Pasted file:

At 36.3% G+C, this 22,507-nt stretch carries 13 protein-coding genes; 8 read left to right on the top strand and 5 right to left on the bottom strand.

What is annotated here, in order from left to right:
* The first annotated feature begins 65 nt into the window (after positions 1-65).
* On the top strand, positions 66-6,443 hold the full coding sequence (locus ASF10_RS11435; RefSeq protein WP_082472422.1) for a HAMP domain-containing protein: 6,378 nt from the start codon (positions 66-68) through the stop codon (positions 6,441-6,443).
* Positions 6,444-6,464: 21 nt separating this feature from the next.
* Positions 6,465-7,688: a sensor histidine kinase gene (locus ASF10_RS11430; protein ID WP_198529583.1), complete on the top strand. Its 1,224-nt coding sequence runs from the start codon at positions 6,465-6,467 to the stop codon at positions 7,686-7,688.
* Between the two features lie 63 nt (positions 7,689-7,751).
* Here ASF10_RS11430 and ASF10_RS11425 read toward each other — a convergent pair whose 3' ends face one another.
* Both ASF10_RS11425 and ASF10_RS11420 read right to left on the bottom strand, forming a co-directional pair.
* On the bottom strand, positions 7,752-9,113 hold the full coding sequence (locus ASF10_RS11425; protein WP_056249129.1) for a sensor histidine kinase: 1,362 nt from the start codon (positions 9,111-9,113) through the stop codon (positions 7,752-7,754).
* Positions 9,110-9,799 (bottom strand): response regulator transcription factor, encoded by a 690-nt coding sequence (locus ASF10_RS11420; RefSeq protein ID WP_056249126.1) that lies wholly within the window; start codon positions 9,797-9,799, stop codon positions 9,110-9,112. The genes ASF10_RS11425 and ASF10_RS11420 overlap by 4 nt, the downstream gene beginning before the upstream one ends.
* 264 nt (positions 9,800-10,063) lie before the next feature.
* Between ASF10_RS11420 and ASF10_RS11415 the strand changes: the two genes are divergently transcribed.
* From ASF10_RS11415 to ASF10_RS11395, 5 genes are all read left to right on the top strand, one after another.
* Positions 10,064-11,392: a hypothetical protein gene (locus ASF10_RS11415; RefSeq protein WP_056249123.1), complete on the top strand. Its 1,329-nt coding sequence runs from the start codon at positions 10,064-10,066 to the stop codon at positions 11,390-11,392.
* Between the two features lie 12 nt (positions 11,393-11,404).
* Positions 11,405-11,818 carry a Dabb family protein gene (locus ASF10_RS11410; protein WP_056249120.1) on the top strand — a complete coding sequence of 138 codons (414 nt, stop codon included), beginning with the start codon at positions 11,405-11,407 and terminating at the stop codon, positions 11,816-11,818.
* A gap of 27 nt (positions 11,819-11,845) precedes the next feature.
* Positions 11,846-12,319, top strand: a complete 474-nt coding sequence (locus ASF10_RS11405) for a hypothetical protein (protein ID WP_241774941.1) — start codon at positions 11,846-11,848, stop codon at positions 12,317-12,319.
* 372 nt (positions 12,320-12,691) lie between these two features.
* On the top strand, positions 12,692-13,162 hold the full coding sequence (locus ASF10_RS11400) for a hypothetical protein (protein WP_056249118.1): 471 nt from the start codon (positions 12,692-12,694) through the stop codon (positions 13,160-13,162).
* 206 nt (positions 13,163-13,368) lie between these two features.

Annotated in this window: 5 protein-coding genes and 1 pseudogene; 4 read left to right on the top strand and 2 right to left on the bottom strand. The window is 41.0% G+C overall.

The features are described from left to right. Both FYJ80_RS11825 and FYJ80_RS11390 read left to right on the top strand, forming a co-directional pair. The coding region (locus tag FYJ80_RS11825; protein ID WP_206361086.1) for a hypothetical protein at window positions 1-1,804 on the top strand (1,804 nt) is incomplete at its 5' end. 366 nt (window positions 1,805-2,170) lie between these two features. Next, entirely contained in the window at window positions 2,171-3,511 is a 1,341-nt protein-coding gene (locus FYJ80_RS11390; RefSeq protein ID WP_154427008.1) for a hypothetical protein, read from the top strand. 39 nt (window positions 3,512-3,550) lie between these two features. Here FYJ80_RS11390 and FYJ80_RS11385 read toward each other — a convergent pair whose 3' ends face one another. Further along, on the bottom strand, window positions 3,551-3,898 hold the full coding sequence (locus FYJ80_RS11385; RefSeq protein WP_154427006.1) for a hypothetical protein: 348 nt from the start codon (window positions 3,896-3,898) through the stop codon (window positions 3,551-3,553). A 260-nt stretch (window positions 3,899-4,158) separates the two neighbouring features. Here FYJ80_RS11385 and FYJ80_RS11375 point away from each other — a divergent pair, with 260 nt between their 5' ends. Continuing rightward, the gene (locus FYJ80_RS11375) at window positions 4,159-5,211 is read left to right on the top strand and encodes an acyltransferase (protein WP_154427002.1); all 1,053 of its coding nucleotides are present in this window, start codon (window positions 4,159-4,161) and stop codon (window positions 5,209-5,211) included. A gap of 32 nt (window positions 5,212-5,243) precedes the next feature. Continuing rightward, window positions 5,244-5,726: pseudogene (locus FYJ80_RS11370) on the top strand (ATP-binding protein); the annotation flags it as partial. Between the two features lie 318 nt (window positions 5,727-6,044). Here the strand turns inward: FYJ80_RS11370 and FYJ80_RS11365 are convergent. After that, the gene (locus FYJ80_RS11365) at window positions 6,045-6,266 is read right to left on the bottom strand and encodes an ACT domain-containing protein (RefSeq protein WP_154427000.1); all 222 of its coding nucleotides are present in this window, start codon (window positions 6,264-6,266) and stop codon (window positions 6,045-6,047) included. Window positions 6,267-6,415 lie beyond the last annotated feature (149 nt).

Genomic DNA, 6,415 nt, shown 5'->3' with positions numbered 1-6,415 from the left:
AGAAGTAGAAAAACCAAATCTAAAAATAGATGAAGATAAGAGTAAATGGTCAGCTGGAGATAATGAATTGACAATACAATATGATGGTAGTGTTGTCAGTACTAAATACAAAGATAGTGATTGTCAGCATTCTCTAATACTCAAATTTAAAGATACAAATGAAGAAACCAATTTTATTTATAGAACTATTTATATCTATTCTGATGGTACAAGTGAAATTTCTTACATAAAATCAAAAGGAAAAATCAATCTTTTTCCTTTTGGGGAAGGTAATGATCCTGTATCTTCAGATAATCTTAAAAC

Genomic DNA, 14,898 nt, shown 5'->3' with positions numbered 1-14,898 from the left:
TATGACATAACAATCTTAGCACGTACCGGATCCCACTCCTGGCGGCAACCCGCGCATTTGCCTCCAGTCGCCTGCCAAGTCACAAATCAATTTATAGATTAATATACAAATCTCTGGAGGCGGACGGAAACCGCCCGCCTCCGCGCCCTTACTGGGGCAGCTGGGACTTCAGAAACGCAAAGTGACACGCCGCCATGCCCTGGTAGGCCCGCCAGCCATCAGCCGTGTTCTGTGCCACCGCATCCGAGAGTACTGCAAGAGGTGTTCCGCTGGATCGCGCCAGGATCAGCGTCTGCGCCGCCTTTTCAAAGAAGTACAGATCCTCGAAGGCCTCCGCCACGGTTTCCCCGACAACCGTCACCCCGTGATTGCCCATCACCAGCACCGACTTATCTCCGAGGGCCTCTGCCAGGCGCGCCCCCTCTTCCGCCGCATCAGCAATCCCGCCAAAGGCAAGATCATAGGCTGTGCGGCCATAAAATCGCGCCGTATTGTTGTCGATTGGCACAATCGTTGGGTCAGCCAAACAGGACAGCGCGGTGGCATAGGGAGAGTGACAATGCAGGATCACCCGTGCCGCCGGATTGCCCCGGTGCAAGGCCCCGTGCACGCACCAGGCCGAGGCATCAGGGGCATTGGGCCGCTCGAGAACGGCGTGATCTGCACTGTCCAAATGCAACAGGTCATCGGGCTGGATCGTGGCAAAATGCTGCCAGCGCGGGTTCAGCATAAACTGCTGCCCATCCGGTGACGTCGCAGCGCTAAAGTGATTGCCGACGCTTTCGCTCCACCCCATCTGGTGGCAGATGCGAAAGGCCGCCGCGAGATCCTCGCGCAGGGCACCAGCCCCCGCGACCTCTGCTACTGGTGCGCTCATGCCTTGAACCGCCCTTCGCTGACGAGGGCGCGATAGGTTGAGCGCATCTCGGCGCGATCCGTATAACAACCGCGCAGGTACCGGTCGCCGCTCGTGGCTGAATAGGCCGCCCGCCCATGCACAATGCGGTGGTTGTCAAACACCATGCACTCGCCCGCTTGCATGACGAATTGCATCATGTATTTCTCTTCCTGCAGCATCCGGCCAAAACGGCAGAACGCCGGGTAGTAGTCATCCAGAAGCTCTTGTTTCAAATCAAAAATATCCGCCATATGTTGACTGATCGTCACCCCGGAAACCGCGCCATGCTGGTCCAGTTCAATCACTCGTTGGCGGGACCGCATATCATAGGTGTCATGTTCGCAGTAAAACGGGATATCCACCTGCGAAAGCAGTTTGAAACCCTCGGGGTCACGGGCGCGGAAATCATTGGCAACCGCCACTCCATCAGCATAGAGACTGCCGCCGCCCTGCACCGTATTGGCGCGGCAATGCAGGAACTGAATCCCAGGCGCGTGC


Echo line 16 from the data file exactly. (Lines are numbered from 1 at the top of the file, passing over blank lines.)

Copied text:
* Between the two features lie 12 nt (positions 11,393-11,404).